We Are Each Other’s Harvest

Ayan Felix will be working in Durham, NC with peers to research how art can influence trainings on harm reduction and prevention.

“We are each other’s harvest. We are each other’s business. We are each other’s magnitude and bond.”

Gwendolyn Brooks’ phrase is the grounding in every de-escalation training hosted by Black Youth Project 100 (BYP100) Durham Chapter since I joined in January 2020.  BYP100 was founded in 2013 by youth organizers who gathered with Cathy Cohen and the National Black Justice Coalition at the Beyond November Movement Convening near Chicago. Upon hearing of the news of George Zimmerman’s verdict, members of the convening decided to collectively work against anti-Black institutions in the US using grassroots and relational organizing techniques. Since then, Black youth from metropolitan areas around the U.S. joined with the intention of sharing resources and knowledge towards the liberation of all Black people. The organization in 2018 gained 501(c)(3) status, and is now a coalition of 9 chapters and a Squad (Atlanta, Chicago, Dallas, Detroit, Durham, Jackson, Milwaukee, New York, National) united in principled struggle under a Black Queer Feminist lens. The Durham chapter, founded 2017, in its first few years joined into the Durham Beyond Policing coalition to support policies that divest in policing institutions and invest in public health and safety resources. When I entered this group of people, the chapter finally saw a win after the city accepted proposals for the Community-led Safety and Wellness Task Force.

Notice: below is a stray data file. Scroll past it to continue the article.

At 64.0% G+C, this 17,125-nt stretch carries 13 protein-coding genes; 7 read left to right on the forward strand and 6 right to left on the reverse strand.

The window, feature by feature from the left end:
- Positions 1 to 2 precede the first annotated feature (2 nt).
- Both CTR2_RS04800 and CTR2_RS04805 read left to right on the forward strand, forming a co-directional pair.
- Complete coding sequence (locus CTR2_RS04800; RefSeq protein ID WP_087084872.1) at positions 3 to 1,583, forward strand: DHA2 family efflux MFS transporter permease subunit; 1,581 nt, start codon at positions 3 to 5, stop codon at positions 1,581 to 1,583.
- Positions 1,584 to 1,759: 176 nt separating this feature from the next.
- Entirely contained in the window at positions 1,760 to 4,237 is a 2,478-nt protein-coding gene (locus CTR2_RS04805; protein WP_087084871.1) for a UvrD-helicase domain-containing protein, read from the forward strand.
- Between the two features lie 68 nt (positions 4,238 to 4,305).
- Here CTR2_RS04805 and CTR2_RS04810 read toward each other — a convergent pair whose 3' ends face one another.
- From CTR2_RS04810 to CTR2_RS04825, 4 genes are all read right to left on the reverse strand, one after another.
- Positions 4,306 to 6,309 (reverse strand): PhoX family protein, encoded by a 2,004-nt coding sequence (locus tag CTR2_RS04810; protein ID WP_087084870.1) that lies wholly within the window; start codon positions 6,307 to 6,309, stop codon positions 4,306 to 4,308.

BYP100, a Black-led and Black-liberation-focused non-profit provides a wealth of information for me, a researcher of Dance at Duke, to learn how art and activism can be approached virtually. My project aims to examine how artists engage their practices in facilitation of spaces like our de-escalation trainings or transformative justice circles. This is inspired by my own experience at BYP100 as well as my peer’s experiences as artist activators, engaging community in ways that centralize Black LGBTQIA+ people and their political engagement. This project is a growing aspect of my larger MFA thesis that examine how to create more equitable dance spaces through Black feminisms. My experience as an independent artist in a gig-based industry has led me to focus on the idea of itinerant safe space, which community organizations like BYP100 help create by hosting political education seminars, trainings, and book clubs.